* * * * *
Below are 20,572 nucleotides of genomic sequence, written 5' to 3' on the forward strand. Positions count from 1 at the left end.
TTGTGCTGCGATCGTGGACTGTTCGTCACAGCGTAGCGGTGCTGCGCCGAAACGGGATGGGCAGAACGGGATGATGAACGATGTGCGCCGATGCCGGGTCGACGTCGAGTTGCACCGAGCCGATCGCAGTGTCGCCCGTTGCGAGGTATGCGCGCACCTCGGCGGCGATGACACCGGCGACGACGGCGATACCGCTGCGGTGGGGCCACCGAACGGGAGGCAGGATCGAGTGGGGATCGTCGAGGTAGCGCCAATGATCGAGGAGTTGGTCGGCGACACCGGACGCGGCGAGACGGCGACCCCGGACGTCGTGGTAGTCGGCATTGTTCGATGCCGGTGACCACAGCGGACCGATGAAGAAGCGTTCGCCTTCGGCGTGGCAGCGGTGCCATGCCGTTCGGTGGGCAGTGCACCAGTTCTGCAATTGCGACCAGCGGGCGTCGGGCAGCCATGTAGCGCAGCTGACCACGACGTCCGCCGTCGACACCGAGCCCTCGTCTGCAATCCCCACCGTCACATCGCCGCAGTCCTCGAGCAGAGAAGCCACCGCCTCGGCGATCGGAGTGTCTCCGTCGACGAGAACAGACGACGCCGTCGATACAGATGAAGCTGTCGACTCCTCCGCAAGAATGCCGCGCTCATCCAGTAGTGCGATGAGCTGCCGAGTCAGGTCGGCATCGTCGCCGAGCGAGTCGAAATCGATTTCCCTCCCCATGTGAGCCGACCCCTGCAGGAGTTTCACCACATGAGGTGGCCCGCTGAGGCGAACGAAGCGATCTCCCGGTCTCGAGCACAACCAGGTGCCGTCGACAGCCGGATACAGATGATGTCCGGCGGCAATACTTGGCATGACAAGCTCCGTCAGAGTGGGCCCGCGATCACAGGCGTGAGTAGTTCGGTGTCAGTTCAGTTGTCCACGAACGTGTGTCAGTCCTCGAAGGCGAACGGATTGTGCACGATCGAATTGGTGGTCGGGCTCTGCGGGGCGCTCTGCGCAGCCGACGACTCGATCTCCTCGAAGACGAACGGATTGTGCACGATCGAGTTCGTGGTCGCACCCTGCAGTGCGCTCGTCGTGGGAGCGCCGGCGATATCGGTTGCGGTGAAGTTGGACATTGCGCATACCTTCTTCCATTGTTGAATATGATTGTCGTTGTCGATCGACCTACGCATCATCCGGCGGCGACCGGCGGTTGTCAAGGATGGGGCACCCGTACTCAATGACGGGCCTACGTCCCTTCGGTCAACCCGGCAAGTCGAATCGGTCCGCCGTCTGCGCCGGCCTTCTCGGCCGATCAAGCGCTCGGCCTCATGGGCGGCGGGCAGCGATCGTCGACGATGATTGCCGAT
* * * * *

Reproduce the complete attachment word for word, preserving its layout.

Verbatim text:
Below are 20,572 nucleotides of genomic sequence, written 5' to 3' on the forward strand. Positions count from 1 at the left end.
TTGTGCTGCGATCGTGGACTGTTCGTCACAGCGTAGCGGTGCTGCGCCGAAACGGGATGGGCAGAACGGGATGATGAACGATGTGCGCCGATGCCGGGTCGACGTCGAGTTGCACCGAGCCGATCGCAGTGTCGCCCGTTGCGAGGTATGCGCGCACCTCGGCGGCGATGACACCGGCGACGACGGCGATACCGCTGCGGTGGGGCCACCGAACGGGAGGCAGGATCGAGTGGGGATCGTCGAGGTAGCGCCAATGATCGAGGAGTTGGTCGGCGACACCGGACGCGGCGAGACGGCGACCCCGGACGTCGTGGTAGTCGGCATTGTTCGATGCCGGTGACCACAGCGGACCGATGAAGAAGCGTTCGCCTTCGGCGTGGCAGCGGTGCCATGCCGTTCGGTGGGCAGTGCACCAGTTCTGCAATTGCGACCAGCGGGCGTCGGGCAGCCATGTAGCGCAGCTGACCACGACGTCCGCCGTCGACACCGAGCCCTCGTCTGCAATCCCCACCGTCACATCGCCGCAGTCCTCGAGCAGAGAAGCCACCGCCTCGGCGATCGGAGTGTCTCCGTCGACGAGAACAGACGACGCCGTCGATACAGATGAAGCTGTCGACTCCTCCGCAAGAATGCCGCGCTCATCCAGTAGTGCGATGAGCTGCCGAGTCAGGTCGGCATCGTCGCCGAGCGAGTCGAAATCGATTTCCCTCCCCATGTGAGCCGACCCCTGCAGGAGTTTCACCACATGAGGTGGCCCGCTGAGGCGAACGAAGCGATCTCCCGGTCTCGAGCACAACCAGGTGCCGTCGACAGCCGGATACAGATGATGTCCGGCGGCAATACTTGGCATGACAAGCTCCGTCAGAGTGGGCCCGCGATCACAGGCGTGAGTAGTTCGGTGTCAGTTCAGTTGTCCACGAACGTGTGTCAGTCCTCGAAGGCGAACGGATTGTGCACGATCGAATTGGTGGTCGGGCTCTGCGGGGCGCTCTGCGCAGCCGACGACTCGATCTCCTCGAAGACGAACGGATTGTGCACGATCGAGTTCGTGGTCGCACCCTGCAGTGCGCTCGTCGTGGGAGCGCCGGCGATATCGGTTGCGGTGAAGTTGGACATTGCGCATACCTTCTTCCATTGTTGAATATGATTGTCGTTGTCGATCGACCTACGCATCATCCGGCGGCGACCGGCGGTTGTCAAGGATGGGGCACCCGTACTCAATGACGGGCCTACGTCCCTTCGGTCAACCCGGCAAGTCGAATCGGTCCGCCGTCTGCGCCGGCCTTCTCGGCCGATCAAGCGCTCGGCCTCATGGGCGGCGGGCAGCGATCGTCGACGATGATTGCCGAT